Your roof is, quite literally, hanging over your head whenever you're inside your residence. As a homeowner, you need to take good care of this important part of the house, which means understanding what your homeowners policy includes (and what it doesn’t) in the event of damage or decay.

    Homeowners need to ask themselves two important questions according to Paul K. Improta, CPIA, AAI, LUTCF at Connecticut's Underwriters, Inc. Is your roof properly insured? Or are you carrying more risk than you realize?   
    Generally speaking, Improta says if an unavoidable event like vandalism damages your roof, your homeowners insurance should cover it; however, if it’s determined the damage was caused by something within your control, like neglected maintenance, that’s where things get tricky.   

    Improta says factors that influence your coverage could include:

    - Age of your house and roof: Once a roof has passed its life expectancy, your coverage may be reduced or eliminated.   

    - Roofing materials: Premium shingles, like those made of slate, may not be covered.

    - Your location: In some cases, replacement coverage is available for roofs. In others, you’ll only be reimbursed for what the roof was worth at the time it was damaged.  

    - Type of damage: Weather events like tornadoes and hurricanes are usually covered, but wind or hail alone may not be.  

    Maintenance matters, too! Improta says homeowners can more easily respond to minor issues before they result in major damage by conducting a roof inspection twice a year.

    That involves carefully checking the state of shingles and examine gutters, flashing and ventilation. Also, look for leaks and water damage inside and out, especially after big storms.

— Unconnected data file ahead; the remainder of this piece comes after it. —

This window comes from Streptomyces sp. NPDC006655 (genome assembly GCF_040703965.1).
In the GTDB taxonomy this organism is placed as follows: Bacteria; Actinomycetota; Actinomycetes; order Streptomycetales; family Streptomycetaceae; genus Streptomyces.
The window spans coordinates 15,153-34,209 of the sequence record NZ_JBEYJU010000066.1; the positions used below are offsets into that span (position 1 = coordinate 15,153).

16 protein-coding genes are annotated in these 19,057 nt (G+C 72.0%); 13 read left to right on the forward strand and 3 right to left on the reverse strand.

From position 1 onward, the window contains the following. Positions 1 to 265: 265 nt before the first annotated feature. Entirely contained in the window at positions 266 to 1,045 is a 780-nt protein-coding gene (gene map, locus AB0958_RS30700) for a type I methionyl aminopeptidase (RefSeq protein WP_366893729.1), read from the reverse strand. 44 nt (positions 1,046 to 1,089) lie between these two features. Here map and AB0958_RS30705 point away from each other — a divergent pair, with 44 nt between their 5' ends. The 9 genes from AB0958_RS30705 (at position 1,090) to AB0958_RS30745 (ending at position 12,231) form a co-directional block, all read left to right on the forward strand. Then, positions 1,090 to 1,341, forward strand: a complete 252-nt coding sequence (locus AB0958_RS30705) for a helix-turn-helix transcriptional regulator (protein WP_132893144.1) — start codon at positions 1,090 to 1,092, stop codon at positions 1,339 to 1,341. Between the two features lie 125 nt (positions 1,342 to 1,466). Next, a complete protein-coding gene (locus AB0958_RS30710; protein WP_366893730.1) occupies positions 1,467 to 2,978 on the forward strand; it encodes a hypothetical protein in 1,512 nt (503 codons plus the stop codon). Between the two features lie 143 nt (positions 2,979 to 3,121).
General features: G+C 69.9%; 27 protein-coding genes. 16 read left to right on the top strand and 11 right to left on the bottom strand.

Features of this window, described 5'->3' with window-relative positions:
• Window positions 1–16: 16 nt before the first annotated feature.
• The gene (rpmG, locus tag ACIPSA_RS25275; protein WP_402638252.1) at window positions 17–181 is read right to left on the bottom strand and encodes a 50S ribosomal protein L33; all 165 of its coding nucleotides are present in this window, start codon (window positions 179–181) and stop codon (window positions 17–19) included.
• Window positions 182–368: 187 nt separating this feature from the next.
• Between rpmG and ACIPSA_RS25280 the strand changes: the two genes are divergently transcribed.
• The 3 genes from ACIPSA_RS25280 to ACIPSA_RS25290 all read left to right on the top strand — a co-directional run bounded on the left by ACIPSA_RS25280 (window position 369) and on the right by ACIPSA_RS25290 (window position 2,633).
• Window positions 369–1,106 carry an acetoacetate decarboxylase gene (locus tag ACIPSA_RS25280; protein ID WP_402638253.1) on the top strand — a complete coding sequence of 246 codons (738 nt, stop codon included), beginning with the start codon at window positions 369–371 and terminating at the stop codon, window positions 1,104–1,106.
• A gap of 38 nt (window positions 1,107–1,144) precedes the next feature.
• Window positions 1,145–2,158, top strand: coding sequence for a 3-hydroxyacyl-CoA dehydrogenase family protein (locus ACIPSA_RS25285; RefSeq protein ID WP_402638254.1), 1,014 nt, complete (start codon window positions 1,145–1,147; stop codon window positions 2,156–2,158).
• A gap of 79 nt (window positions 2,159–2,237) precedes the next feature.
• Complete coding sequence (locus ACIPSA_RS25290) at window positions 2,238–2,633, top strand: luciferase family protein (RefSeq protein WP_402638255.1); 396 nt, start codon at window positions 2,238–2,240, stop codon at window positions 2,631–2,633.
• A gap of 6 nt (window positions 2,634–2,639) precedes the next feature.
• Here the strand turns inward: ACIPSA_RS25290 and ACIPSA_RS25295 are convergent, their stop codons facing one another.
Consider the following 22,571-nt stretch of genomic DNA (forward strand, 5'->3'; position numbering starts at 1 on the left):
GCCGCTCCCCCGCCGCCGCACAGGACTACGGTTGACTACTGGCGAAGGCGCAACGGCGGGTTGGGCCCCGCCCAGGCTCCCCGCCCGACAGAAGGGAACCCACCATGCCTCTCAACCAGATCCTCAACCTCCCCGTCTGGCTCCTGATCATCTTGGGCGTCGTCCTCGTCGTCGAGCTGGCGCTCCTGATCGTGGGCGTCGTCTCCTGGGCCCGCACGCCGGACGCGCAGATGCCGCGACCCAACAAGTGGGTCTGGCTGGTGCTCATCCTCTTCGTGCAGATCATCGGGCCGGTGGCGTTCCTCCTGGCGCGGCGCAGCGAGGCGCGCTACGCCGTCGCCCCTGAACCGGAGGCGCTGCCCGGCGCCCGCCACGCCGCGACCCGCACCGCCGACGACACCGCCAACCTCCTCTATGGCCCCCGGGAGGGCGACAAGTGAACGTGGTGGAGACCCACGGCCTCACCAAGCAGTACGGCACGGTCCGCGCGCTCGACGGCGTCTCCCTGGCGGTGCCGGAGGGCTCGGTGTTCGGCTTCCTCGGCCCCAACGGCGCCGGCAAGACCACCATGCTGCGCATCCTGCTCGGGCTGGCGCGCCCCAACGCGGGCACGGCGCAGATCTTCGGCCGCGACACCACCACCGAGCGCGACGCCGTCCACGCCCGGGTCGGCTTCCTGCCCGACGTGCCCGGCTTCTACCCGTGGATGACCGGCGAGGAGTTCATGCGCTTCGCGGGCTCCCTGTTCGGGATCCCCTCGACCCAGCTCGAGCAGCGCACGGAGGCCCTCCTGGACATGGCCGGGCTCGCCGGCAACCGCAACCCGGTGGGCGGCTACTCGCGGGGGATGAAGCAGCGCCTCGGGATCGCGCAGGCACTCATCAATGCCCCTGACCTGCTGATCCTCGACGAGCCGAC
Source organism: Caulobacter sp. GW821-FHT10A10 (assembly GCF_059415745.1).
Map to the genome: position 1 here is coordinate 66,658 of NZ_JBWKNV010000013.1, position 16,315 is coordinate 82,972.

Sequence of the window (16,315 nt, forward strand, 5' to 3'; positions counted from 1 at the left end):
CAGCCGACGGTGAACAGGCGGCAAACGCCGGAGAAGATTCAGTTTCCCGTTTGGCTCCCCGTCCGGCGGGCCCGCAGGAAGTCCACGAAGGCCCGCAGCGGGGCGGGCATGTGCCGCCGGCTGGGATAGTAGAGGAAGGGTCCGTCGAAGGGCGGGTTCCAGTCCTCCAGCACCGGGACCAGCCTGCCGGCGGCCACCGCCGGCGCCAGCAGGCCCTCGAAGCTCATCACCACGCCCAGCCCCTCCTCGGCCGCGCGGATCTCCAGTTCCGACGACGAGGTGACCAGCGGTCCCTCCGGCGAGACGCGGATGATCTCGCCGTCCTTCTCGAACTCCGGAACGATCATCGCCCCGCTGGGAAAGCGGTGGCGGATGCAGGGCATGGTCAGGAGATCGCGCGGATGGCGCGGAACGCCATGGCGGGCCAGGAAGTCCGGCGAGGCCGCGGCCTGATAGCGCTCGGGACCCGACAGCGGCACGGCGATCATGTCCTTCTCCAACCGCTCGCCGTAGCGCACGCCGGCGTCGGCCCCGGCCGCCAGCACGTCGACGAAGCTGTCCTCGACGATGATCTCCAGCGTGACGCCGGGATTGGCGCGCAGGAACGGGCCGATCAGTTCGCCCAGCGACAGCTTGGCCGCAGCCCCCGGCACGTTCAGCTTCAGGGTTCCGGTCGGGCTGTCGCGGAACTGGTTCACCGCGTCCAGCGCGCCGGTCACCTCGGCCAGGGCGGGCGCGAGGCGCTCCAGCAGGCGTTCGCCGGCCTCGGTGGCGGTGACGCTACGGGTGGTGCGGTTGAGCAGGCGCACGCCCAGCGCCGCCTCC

Chris Jurin at thespruce.com says one of the other most common roof component problems involves the fascia—a band running horizontally and situated vertically under a roof edge.

    Jurin says moisture is the No. 1 cause of problems with your fascia so be sure to look for signs of rot or damage. Contact a roofing contractor immediately if you notice an issue.

    The bottom line, Improta says, is don’t make the costly mistake of assuming any and all roof damage will be covered by your homeowners insurance.

    You can avoid problems if and when they happen by double-checking your policy for specifics about your coverage and reaching out to your agent or homeowners carrier if you have questions.

    Published with permission from RISMedia.

  • Electrical Safety During Storm

    11 October 2018

    Power outages aren't the only electrical issues that can occur inside your home during a storm. Schneider Electric asks you to consider the following.

    Costly damage to residential or commercial electrical systems can be minimized or avoided while ensuring human safety by following three important steps while preparing homes and businesses for the oncoming storm:  
    Before evacuating, unplug all appliances and turn off main power sources and all electrically-powered equipment. If you don’t have access to the main power, contact an electrician or your electric utility to assist.

    If you have an onsite generator, test it before the storm to ensure functionality, but ensure that you have a battery-operated carbon monoxide alarm in your home prior to the storm and that it works before using a generator. You should also have current product diagrams and equipment documentation handy, along with any critical spare parts should they be needed upon return to your home or business.  

    Business owners should re-examine and implement an electrical emergency action plan, which includes identifying critical functions essential to efficiently and safely restore power.  

    Following the storm, residents, rescuers and others in the area should take additional precautions, including:  

    - Do not enter a home or building where there is standing water inside until it’s confirmed that the main power is shut off.

    - If there is evidence of flooding but it’s difficult to determine if the main power has been turned off, do not attempt to turn it off. Contact an electrician or the local electric utility.

    - Locate the main panel to see if any circuit breakers or fuses have tripped if there is no electricity upon return.

    - If there are any signs of smoke, fire or water damage near electrical outlets, immediately unplug all items in the area and contact an electrician or your electric utility.

    Source: Schneider Electric

    Published with permission from RISMedia.